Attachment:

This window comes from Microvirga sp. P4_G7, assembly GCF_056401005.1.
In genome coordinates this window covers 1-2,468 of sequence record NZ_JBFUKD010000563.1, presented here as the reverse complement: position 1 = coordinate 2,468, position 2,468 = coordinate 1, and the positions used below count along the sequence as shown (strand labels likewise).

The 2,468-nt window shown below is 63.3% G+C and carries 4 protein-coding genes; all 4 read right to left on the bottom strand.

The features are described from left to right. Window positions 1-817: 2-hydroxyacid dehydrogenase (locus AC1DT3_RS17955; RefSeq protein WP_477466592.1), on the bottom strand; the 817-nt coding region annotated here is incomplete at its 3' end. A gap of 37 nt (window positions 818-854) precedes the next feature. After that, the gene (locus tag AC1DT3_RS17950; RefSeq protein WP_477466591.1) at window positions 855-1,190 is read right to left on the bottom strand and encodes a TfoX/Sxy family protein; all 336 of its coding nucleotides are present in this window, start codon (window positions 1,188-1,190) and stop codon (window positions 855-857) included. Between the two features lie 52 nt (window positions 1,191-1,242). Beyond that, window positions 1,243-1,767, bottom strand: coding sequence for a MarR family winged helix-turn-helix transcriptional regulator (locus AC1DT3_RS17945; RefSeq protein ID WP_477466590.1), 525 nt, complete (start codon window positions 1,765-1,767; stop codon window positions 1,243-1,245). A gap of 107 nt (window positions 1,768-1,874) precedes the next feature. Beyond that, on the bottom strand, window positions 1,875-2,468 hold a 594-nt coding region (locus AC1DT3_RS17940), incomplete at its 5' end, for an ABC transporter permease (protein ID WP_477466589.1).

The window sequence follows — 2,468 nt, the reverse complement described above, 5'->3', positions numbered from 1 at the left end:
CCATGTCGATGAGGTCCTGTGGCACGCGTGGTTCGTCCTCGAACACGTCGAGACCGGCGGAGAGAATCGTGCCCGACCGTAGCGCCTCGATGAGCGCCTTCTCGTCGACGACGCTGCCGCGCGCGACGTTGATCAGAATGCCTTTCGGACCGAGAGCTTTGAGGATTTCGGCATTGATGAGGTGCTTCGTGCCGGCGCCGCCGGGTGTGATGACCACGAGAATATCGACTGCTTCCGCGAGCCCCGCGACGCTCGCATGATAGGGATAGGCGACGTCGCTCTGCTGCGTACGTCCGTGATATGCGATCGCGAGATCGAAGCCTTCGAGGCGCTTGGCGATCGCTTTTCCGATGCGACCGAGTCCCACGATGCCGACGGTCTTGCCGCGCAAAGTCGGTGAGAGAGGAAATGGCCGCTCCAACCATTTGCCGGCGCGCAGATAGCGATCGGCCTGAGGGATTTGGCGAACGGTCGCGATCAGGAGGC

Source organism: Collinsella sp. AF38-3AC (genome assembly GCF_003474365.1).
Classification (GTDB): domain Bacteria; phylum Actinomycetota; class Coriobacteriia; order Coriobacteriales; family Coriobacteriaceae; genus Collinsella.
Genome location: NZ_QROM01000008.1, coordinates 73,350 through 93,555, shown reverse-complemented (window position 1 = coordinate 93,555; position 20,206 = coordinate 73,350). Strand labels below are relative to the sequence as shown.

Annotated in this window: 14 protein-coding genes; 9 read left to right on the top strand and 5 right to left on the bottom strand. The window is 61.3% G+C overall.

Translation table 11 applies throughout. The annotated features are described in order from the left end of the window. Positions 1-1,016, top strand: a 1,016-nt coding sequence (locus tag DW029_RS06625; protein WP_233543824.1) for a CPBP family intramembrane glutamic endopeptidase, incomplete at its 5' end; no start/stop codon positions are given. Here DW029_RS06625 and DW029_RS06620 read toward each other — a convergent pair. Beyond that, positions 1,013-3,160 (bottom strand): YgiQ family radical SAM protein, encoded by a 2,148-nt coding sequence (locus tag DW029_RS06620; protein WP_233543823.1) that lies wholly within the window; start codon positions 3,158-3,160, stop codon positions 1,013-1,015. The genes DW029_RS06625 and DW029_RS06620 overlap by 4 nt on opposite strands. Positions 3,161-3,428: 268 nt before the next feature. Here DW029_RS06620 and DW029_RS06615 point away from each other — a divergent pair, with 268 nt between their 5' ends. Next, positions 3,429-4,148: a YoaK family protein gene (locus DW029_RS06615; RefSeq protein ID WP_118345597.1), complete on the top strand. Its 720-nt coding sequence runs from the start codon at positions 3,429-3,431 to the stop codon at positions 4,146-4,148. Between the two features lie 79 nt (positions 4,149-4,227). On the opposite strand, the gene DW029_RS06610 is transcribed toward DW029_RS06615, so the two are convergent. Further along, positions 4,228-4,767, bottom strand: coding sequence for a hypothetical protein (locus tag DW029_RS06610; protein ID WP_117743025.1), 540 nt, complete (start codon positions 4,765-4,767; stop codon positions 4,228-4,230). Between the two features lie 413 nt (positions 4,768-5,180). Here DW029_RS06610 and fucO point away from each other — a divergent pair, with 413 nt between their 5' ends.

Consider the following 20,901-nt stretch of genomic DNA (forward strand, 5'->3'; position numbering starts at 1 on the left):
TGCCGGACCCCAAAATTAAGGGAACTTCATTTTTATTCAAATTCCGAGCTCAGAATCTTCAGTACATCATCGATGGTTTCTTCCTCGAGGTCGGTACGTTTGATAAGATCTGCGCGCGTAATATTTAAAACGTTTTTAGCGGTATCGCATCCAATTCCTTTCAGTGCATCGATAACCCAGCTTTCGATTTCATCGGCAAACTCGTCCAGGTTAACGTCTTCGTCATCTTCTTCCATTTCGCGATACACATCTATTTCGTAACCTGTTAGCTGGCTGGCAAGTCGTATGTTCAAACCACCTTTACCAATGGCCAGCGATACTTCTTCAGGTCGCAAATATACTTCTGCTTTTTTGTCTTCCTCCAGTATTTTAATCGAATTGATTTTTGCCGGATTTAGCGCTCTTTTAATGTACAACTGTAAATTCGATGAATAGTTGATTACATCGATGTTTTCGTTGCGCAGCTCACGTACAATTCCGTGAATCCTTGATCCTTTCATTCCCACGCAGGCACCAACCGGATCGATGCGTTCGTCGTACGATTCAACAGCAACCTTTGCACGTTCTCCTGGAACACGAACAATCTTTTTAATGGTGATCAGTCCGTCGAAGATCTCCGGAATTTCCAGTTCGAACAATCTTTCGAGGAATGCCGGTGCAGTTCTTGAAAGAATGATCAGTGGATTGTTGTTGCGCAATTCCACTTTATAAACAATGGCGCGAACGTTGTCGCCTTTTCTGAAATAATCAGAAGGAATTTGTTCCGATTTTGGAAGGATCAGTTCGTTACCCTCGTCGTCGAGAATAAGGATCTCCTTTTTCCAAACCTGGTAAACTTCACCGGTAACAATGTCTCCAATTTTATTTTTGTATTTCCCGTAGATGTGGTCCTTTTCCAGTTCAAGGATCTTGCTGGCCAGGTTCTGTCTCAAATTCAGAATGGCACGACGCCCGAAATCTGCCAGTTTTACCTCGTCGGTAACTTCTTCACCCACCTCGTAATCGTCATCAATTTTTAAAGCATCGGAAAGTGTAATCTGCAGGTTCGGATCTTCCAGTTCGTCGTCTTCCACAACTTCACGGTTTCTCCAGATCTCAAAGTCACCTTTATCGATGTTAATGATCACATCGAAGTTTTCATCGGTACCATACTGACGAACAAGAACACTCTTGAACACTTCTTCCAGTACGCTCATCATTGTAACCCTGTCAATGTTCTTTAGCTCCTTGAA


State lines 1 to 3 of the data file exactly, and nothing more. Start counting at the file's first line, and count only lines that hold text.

This window comes from Microvirga sp. P4_G7, assembly GCF_056401005.1.
In genome coordinates this window covers 1-2,468 of sequence record NZ_JBFUKD010000563.1, presented here as the reverse complement: position 1 = coordinate 2,468, position 2,468 = coordinate 1, and the positions used below count along the sequence as shown (strand labels likewise).

The 2,468-nt window shown below is 63.3% G+C and carries 4 protein-coding genes; all 4 read right to left on the bottom strand.